Best Transfer Tape for Vinyl You Definitely Need to Have

Latest posts by Rosie Greaves (see all)

If you’re an avid crafter, you’ve probably used or at least heard of transfer tape. But, if you’re new to vinyl crafting, transfer tape does precisely what it says on the tin: it carries your vinyl designs from its backing paper to a new surface.

When working with vinyl, it’s imperative to use high-quality transfer tape. 


Vinyl’s fragile, making it tricky to transfer – especially if the design boasts intricate detailing. It can quickly lose its adhesiveness, not to mention the faff that comes when the edges accidentally stick together! These are just a few of the obstacles that make it challenging to position your art exactly where you want it. 

Cue, decent quality transfer tape. This is where this crafting product comes into its own. That said, let’s get into the best transfer tape for vinyl we think it’s a must have.

How to Use Adhesive Transfer Tape

transfer tape

When using adhesive vinyl, always use transfer tape. First off, prepare your vinyl design, either using a vinyl cutting machine or manually carving the design out yourself. 

Once you’ve removed the extraneous parts, rub the vinyl transfer tape over your design and smooth it out. Now the transfer tape is stuck to your vinyl creation, you’ll find it much easier to shift your work to another surface.

A Few Things to Bear In Mind 

Before we reveal our preferred transfer tapes for vinyl, it’s worth mentioning different transfer tapes complement different kinds of adhesive vinyl. That said, there are some general considerations to bear in mind when picking the best possible tape for your project:


If you’re transferring a small design, a 12” x 12” piece of tape could be all you need. However, it’s not uncommon for transfer tapes to come in huge rolls, often over 10 feet. That said, consider how much tape you’ll need and factor that into your purchasing decision. 

The Type of Vinyl You’re Using

Not all tapes work with all kinds of vinyl. That said, some of the more versatile tapes should be suitable for most vinyl types with an average thickness. However, you’ll still need to marry the transfer tape’s adhesive strength to the kind of vinyl you’re using.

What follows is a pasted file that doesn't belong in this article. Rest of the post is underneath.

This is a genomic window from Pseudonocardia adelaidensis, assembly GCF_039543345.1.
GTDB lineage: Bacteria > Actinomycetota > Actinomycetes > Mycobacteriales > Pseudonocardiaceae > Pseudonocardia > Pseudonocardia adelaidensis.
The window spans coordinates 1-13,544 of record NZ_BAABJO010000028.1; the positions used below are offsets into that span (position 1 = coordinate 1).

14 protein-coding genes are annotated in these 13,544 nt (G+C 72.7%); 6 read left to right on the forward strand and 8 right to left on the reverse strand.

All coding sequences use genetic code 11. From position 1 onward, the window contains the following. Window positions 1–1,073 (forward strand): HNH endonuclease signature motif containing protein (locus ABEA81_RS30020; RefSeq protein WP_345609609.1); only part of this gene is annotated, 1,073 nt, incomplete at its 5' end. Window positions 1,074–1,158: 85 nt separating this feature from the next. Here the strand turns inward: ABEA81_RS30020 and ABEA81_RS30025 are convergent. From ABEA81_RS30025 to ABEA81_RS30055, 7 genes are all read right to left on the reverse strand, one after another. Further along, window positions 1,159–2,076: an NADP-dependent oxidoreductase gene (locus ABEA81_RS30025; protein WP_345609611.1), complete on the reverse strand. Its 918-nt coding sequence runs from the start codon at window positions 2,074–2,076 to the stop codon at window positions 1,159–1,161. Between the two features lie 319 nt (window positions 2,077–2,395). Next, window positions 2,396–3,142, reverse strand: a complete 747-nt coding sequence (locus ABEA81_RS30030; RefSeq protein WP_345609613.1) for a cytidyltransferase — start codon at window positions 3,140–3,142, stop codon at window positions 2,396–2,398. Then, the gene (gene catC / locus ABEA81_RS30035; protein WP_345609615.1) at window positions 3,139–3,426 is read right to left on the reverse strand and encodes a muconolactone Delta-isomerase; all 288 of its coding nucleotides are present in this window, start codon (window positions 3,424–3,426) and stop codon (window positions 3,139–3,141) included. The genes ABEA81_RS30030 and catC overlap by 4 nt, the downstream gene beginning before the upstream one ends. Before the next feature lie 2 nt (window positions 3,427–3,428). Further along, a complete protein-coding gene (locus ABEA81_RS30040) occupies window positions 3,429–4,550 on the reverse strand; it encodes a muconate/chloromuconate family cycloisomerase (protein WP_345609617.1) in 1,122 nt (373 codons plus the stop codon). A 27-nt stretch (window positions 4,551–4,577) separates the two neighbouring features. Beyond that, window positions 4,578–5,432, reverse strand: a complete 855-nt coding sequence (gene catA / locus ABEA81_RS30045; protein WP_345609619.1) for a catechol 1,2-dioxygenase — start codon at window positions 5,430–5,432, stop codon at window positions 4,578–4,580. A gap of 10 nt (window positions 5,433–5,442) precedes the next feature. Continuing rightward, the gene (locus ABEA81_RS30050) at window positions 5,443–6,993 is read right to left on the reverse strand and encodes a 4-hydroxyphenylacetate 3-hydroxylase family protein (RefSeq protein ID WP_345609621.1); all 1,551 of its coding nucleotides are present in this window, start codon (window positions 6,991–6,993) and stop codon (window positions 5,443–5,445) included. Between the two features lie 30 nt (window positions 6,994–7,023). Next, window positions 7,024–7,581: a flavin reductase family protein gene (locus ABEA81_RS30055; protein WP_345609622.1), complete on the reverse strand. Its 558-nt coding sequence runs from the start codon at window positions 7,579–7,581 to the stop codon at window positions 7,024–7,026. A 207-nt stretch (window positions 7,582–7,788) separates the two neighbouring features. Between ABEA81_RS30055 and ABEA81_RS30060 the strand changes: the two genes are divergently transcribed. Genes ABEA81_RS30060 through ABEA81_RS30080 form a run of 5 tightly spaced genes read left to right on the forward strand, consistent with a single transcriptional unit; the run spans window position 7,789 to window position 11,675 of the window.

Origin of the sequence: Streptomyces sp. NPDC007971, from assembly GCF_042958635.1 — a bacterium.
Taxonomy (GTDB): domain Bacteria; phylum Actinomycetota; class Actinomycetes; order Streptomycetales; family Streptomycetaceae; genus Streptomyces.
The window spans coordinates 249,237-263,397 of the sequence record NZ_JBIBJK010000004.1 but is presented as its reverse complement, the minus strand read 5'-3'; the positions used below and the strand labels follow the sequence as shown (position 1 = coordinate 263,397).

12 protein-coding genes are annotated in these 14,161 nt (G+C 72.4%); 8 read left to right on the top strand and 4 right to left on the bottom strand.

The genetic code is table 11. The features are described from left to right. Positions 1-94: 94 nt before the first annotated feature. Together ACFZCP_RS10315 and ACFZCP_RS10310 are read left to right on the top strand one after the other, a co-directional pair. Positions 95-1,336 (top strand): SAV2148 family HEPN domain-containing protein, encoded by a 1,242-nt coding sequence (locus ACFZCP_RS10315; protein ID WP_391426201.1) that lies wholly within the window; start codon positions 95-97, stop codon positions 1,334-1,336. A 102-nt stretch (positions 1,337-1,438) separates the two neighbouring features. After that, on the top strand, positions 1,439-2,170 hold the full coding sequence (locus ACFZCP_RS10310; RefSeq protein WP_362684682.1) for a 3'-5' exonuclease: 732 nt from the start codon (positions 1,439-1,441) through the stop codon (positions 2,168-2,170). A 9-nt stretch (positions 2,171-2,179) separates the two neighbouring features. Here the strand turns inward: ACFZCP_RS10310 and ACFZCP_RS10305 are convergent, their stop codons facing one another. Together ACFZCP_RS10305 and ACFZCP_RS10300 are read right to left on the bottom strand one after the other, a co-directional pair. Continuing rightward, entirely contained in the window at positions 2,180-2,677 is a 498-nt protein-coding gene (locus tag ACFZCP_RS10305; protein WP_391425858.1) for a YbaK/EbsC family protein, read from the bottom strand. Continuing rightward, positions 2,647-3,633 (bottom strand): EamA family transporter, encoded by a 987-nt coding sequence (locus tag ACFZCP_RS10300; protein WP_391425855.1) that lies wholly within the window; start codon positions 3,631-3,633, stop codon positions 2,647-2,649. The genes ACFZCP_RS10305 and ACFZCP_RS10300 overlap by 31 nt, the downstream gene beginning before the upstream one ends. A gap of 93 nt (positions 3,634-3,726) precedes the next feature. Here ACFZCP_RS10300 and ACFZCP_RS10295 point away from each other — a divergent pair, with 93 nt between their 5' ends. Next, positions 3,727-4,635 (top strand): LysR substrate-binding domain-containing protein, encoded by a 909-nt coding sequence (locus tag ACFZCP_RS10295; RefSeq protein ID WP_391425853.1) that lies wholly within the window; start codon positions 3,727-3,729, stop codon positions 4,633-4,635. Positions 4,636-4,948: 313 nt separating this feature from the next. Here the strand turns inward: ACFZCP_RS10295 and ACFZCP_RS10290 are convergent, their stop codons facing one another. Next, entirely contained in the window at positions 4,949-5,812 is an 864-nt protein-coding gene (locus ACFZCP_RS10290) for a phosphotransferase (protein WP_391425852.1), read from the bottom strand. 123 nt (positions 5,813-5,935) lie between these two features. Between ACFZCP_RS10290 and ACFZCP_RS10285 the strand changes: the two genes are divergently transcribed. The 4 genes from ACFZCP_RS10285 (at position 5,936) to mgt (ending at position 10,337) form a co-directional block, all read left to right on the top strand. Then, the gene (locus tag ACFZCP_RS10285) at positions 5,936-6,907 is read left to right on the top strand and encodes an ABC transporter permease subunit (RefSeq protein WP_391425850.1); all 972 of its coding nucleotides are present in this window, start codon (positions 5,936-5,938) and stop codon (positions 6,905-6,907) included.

For instance, if you’re transferring glitter vinyl, you’ll need a tape with a more robust grip. In contrast, standard transfer tape is sufficient for thinner vinyl types. 


There are plenty of transfer tapes with 1” x 1” grids printed on them. These come in handy for positioning and aligning designs on your chosen surface. That said, some crafters prefer gridless tapes – the choice is yours!

Paper or Clear?

There are minor differences between paper and clear tapes. Most notably, clear tape isn’t as breathable, so there’s a greater possibility of air bubbles forming. This means that if you’re transferring wet vinyl, paper tape is preferable.

On the flip side, unlike clear tape, paper tape is opaque, so it’s harder to see your design when applying it to your surface. 


Transfer tapes cost varying amounts depending on the brand and type. However, if you’re looking for a ballpark figure, $1.50 per foot is a rough average.

The Best Vinyl Transfer Tapes

Now that we’ve covered the basics, let’s get into the best vinyl transfer tapes on the market:

YRYM HT Vinyl Transfer Paper Tape

YRYM HT Vinyl Transfer Paper Tape

This clear tape comes in at a massive 12” x 50″ ft., with a red 1/2” x 1/2” grid printed on it. At 54 cents per foot, this transfer tape is one of the cheapest around! At such a bargain, it’s no wonder it’s so popular with crafters using removable and permanent vinyl alike. 

It’s smooth to cut using near-on any vinyl cutter, including brands like Silhouette and Cricut. That said, users say this paper boasts a glossy surface that makes it easy to cut with just scissors. It’s also tear-resistant, which goes a long way to preventing the tape from ripping as you lift it off your project. 

This tape has a medium tackiness, so you can reuse the same piece several times. It attaches to and frees itself from the vinyl effortlessly without leaving any residue behind. However, it’s not gluey enough to work with holographic, glitter vinyl, or HTV.

On the flip side, it’s too sticky for adding intricate decals to paper with the tape’s first use, so be sure to factor this into your purchasing decision. 

Frisco Craft Transfer Roll

Frisco Craft Transfer Roll